"Blessing us with His Grace, the Kind and Compassionate All-powerful Lord comes to dwell within the mind and body. (SGGS. Pg 49)"

Knowledge of the ultimate Reality is not a matter for reason; it comes by revelation of the ultimate reality through nadar (grace) and by anubhava (mystical experience). Says Guru Nanak, budhi pathi na paiai bahu chaturaiai bhai milai mani bhane which translates to "He is not accessible through intellect, or through mere scholarship or cleverness at argument; He is met, when He pleases, through devotion" (SGGS, 436).

Gnosticism

Gnosticism is the belief that the Divine Spark is trapped within the spirit and can be liberated by the Gnosis or Knowledge of this Divinity. Sikh spirituality is centered to the theme of understanding and experiencing God, and eventually becoming one with Him. Human incarnation, as advocated by Guru Granth Sahib, is a special privilege and an opportunity for the realization of the Ultimate destiny of Spirit: union with God.[31]

As Guru Arjan says, "Of all the eight million and four hundred thousand species, God conferred superiority on man"[32]. Another verse form the scripture praises the human body as a Temple:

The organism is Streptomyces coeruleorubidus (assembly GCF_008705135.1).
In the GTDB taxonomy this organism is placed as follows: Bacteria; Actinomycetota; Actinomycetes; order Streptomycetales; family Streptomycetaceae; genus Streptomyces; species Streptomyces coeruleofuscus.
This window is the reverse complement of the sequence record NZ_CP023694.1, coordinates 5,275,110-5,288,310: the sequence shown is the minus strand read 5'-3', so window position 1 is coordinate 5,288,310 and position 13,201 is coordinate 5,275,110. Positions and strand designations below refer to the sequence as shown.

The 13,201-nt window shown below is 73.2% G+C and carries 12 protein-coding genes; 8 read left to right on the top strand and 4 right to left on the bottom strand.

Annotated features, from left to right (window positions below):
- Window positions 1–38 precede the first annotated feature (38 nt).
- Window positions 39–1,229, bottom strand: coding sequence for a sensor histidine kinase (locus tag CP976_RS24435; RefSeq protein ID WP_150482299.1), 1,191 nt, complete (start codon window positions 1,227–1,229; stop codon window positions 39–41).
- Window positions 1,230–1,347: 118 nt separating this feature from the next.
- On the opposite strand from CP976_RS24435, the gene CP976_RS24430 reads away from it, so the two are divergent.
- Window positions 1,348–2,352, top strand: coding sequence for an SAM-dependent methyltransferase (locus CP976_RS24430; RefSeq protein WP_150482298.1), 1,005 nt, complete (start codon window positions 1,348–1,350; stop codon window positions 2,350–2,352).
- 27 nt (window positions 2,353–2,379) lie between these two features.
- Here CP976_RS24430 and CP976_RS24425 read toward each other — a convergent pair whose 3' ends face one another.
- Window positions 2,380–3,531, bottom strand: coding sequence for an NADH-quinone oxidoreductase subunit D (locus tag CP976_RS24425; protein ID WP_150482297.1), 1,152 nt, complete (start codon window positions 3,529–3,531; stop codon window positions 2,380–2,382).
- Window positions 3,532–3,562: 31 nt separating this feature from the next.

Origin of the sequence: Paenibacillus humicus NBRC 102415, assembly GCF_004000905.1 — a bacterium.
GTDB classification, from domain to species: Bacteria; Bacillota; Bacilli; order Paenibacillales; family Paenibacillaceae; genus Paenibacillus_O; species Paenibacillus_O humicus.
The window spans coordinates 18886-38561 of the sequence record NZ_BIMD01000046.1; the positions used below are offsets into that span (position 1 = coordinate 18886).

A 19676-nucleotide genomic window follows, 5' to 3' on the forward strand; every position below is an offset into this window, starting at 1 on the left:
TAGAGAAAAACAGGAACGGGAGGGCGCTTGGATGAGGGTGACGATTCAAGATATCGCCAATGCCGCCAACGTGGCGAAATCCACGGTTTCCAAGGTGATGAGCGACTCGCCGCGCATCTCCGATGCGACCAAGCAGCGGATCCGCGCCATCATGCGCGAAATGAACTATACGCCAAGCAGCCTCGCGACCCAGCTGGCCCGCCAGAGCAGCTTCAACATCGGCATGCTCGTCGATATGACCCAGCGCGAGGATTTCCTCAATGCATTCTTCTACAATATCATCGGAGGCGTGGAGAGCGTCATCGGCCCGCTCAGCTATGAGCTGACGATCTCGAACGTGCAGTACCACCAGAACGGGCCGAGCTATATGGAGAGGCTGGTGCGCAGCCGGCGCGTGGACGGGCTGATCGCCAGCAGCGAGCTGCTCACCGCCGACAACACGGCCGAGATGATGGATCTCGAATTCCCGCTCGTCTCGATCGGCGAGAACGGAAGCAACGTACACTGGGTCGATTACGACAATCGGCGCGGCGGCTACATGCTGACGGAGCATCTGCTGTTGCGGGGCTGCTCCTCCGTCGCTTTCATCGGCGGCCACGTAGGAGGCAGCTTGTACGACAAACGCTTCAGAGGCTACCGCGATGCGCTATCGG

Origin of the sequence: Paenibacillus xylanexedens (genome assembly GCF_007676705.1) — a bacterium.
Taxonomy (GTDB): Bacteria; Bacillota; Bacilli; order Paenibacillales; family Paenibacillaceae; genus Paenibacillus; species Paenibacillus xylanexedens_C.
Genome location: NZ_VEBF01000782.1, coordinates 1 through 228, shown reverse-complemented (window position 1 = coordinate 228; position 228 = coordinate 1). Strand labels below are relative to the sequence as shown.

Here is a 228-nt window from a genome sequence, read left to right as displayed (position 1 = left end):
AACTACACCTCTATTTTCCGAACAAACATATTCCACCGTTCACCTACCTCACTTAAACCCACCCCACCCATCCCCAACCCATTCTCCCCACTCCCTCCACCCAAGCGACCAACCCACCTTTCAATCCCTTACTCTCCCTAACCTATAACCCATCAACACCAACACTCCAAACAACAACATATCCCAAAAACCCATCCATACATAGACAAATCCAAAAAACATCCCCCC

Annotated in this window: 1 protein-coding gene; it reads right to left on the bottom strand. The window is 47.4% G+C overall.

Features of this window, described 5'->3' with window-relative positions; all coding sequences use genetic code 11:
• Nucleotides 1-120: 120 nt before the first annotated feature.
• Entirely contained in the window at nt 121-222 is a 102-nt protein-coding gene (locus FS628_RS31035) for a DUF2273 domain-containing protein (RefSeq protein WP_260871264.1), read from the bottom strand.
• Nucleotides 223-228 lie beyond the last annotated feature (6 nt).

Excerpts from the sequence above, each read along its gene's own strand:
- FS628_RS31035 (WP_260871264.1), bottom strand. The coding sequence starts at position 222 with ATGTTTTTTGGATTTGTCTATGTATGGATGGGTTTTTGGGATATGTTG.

ਕਾਯਉ ਦੇਵਾ ਕਾਇਅਉ ਦੇਵਲ ਕਾਇਅਉ ਜੰਗਮ ਜਾਤੀ ॥

Kaayo Dhaevaa Kaaeiao Dhaeval Kaaeiao Jangam Jaathee ||

Within the body, the Divine Lord is embodied. The body is the temple, the place of pilgrimage, and the pilgrim.

ਕਾਇਅਉ ਧੂਪ ਦੀਪ ਨਈਬੇਦਾ ਕਾਇਅਉ ਪੂਜਉ ਪਾਤੀ ॥੧॥

Kaaeiao Dhhoop Dheep Neebaedhaa Kaaeiao Poojo Paathee ||1||

Within the body are incense, lamps and offerings. Within the body are the flower offerings. ||1||

— SGGS. Pg 695

Sikhism thus sees life as an opportunity to understand God as well as to discover the divinity which lies in each individual. God is perceived to reside in the human body and can be found by being a Gurmukh (lit. Facing Guru) and merging self into The Hukum or Divine Command.[33] Though, as mentioned in Guru Granth, full understanding of God is beyond human beings, Guru Nanak described God as not wholly unknowable and stressed that by becoming Gurmukh, one should find the Divinity residing in his own self.

Mysticism

Mysticism is the experience of becoming one with The Almighty, which Guru Nanak states as Sach-Khand (Realm of Truth), where the soul is immersed completely in the Divine Will[34]. The primal belief of Sikhism is of the Spirit to get merged into the Divinity.[35] As Guru Granth proclaims human incarnation as a chance to meet God and enter into the Mystic Reality.